Truth be told, the first three quarters told us nothing, too.
The Pats are 9-3 this morning and once again possessors of the top seed in the AFC, but they have very little to gain in the final weeks of the 2011 season. New England should encounter some resistance in the final four games of this season - at Washington, at Denver, both Miami and Buffalo at home - but there should be nothing to prevent the Patriots from going 13-3 and earning a first-round bye when all is said and done.
That said, two questions endure from yesterday's affair.
First, is it really necessary for the fans at Gillette Stadium to boo Adam Vinatieri? (Weak.)
Second, is it really necessary for Bill Belichick to have the Patriots throwing out of the no-huddle offense holding a 31-10 lead with under seven minutes to go in the fourth quarter?
In the latter instance, nothing Belichick can say justifies the decision. Belichick likes to answer every question about his strategic choices by saying that he is "just trying to win a game," but throwing out of the no-huddle with under seven minutes to go in the fourth quarter was downright stupid and indicated no such thing. At that stage of the game, the Patriots should have been trying to milk the clock. Instead, Brady took a needless hit on a third-and-13 play that led to a Patriots punt, after which the Colts scored.
With the score then 31-17, Brian Hoyer entered the game. Does that all make any sense? Up 31-10, Belichick subjected Brady to a needless hit. Up 31-17, he put Hoyer in. That certainly suggests that Belichick recognized the error of his ways, but he never should have had Brady throwing at that stage of the game in the first place.
Sometimes, the man's ego just gets in the way.
Let's hope the Bobby Valentine acquisition does not prove to be the Red Sox' biggest move of the offseason. With the manager now in place entering the winter meetings, the Red Sox have needs to address on their pitching staff, both in the starting rotation and the bullpen. Presumably, there will be a substantive acquisition in there somewhere.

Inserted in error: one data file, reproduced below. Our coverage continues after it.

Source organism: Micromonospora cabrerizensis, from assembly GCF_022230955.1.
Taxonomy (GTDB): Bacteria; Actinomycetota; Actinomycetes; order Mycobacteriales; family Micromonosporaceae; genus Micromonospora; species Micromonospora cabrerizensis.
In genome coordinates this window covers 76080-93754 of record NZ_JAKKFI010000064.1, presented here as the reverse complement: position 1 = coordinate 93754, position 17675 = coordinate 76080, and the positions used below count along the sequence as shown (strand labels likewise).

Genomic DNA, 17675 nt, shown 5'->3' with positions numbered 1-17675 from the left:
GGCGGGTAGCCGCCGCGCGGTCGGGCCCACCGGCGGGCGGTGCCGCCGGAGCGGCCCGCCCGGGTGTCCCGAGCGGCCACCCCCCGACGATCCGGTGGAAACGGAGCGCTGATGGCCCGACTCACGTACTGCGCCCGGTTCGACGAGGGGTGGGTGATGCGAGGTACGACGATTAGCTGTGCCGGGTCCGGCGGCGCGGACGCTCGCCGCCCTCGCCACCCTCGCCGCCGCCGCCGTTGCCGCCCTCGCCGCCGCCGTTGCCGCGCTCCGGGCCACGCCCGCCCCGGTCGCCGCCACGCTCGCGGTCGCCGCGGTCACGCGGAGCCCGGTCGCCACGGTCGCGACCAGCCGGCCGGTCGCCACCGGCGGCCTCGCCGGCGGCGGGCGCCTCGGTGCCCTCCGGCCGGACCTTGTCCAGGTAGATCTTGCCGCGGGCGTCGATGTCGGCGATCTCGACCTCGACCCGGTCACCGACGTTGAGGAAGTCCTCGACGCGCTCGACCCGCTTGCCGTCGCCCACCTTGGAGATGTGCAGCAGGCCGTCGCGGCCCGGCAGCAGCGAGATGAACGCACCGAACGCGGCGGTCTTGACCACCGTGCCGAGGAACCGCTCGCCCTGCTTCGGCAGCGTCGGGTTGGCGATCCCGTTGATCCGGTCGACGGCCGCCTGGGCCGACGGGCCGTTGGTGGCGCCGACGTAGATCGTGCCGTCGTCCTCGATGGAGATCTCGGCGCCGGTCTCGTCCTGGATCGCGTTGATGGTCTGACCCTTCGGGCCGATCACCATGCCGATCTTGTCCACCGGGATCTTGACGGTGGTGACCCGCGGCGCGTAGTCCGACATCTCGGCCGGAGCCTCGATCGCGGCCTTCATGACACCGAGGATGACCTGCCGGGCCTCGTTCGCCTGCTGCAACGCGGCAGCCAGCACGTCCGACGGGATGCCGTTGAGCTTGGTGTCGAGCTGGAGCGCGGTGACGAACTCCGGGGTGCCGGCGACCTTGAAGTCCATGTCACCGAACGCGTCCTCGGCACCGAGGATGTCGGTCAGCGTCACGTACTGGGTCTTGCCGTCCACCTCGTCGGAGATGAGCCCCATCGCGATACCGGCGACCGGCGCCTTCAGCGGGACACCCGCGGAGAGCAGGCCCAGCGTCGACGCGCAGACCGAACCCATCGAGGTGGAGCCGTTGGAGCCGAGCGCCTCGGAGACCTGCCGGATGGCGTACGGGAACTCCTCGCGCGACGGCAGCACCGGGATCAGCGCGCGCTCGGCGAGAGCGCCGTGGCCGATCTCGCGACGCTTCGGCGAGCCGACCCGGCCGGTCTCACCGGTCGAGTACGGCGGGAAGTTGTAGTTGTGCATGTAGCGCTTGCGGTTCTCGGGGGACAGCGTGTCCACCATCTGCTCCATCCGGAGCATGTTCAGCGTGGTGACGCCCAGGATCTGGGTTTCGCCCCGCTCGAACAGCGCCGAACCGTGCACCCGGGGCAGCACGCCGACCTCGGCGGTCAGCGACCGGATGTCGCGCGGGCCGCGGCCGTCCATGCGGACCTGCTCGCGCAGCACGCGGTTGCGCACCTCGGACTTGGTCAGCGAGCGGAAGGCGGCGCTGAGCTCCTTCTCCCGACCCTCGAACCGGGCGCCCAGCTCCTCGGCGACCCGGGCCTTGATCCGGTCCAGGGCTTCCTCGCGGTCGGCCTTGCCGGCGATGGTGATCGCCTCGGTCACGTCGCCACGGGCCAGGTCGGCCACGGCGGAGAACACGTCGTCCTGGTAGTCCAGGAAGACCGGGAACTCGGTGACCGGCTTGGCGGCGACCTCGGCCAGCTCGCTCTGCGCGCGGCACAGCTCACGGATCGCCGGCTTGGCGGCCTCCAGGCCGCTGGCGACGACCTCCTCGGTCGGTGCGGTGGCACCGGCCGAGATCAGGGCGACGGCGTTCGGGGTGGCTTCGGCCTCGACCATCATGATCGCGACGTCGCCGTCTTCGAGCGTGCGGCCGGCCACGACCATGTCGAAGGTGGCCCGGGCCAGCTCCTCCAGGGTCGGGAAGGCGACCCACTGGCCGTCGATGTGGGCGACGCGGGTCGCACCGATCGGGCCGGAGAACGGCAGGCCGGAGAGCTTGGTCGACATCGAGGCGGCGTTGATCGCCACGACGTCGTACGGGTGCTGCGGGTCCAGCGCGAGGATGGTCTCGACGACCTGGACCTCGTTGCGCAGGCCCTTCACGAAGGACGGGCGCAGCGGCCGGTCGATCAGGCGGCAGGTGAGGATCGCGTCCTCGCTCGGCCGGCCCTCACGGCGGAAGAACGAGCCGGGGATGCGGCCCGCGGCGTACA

Under the circumstances, with closers going at inflated prices, one can only wonder if the Sox might be far better served to put their money in a starter, specifically Mark Buehrle. If relievers like Heath Bell and Ryan Madson command three- and four-year deals, the Sox would seem far better off committing three years and even $45 million to someone like Buehrle, who has a picturesque delivery and a long history of health.
In any case, here's what you shouldn't want to see: trepidation. So the Sox have made some bad free agent signings. So what? Does that mean they're all bad? If the Red Sox can pull off a trade for a young, healthy pitcher, so be it. If not, they need durability on that staff, and Buehrle is about the closest thing to a sure bet on the market.
The Red Sox don't need to abstain from the free agent market, folks. They just need to make more prudent decisions.
I mean, in retrospect, was giving John Lackey five years just utter foolishness or what? The man had a history of elbow problems. And everyone knew it.